Understanding MAdhyamaka - 3

Anand Hudli anandhudli at HOTMAIL.COM
Fri Jun 23 18:40:40 CDT 2000

On Fri, 23 Jun 2000 14:24:44 PDT, nanda chandran <vpcnk at HOTMAIL.COM> wrote:

>Objection : ShUnyavAda has no pramAna to establish itself.
>Answer : The validity of pramAnas (means of knowledge) themselves
>cannot be established. Like fire which cannot burn itself, a
>pramAna cannot prove itself. A PramAna cannot be established by
>another pramAna, for that would mean infinite regress (ie the pramAna
>which acted as the basis of proof would itself need another pramAna
>as proof for its own existence, which itself would need another
>pramAna and so on). A pramAna cannot be proved by an object of
>congnition (prameya), for that itself depends on the pramAna for
>proof of existence! So the validity of pramAnas can be established
>neither in itself, nor by other pramAnas nor by prameyas nor by

 The invalidation of pramANas that the shUnyvAdin talks about is
 precisely the logical equivalent of digging his own grave! Agreed,
 a pramANa cannot be established by another pramANa, a prameya, accident,
 etc. But what the shUnyvAdin *fails* to recognize is this: in order to
 *invalidate* a pramANa, what is needed is another pramANa (eg. shruti)
 that provides a "bAdhaka jnAna", sublating knowledge to invalidate
 the pramANas.
 Every pramANa is powerful in its own sphere ( svavishhayashuuraaNi hi
 pramaaNaani shrotraadivat.h | Shankara's sUtra bhAShya) like hearing,
 for example. Suppose we hear drum-beats in a dark forest, we think it
 is some person beating the drum. Upon shining a torch light in the
 vicinity, we  see that the "drum-beats" are being caused by the wind's
 causing a tree branch to strike the drum. But until the knowledge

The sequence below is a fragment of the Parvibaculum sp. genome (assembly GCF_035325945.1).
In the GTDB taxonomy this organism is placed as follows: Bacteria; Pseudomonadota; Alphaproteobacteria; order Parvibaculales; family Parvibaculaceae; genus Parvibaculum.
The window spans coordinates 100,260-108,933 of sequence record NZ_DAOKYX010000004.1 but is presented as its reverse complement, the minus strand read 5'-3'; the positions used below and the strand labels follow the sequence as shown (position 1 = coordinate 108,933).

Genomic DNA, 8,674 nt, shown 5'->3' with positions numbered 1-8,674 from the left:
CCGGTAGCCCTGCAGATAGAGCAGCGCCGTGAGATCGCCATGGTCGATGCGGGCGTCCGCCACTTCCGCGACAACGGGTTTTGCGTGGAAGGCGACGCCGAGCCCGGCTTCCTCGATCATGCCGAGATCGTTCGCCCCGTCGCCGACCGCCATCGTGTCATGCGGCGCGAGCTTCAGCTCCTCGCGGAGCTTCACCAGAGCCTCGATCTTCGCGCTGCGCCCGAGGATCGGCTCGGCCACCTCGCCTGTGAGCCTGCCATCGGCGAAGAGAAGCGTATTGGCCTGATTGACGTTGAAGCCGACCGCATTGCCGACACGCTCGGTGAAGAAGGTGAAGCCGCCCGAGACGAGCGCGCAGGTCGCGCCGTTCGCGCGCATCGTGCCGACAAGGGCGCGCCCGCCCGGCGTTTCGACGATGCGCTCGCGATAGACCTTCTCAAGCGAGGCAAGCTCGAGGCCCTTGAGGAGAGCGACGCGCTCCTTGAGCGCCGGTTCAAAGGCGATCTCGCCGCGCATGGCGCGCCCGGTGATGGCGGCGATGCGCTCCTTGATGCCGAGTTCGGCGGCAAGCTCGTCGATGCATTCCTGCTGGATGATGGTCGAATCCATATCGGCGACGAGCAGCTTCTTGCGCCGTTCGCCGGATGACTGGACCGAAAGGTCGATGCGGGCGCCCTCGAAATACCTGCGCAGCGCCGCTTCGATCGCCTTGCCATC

provided by the eye was not available to us, we could not negate the
 notion that the drum-beating was by a person, *even if* a companion
 of ours kept saying "no, it is not a person, it is not a person."
 There has to be a "bAdhaka-jnAna" (sublating knowledge) provided by
 some other pramANa to invalidate a pramANa. A man with failing
 eyesight, for example, trusts what he hears more than what he sees,
 precisely because he knows that what he hears is capable of negating
 what he sees.

 What the shUnyavAdin does is to declare all pramANas invalid (and this
 is important as per Shankara and VAchaspati) *without* first establishing
 a higher pramANa in the sense the higher pramANa declares a higher
 reality that makes all pramANas invalid.

 Even though the advaitin says the pramANas are not valid, one important
 difference, among others, is that the advaitin declares the pramANas
 to be invalid on the strength of the shruti-pramANa which provides
 us the bAdhaka-jnAna.

 What happens in the case of the shUnyavAdin is that he accepts only
 the laukika-pramANas (conventional pramANas) and then proceeds to
 "prove" them invalid. This is the equivalent of a wood-cutter who
 sits on the branch of a tree and cuts off the very branch he is sitting
 on. If he has to do that, he must first grab on to a different branch
 of the tree, to prevent himself from falling down!

 That is why Shankara says, regarding this, "sikatAkUpavadvidIryate",
 "it crumbles like a well dug in sand."


bhava shankara deshikame sharaNam

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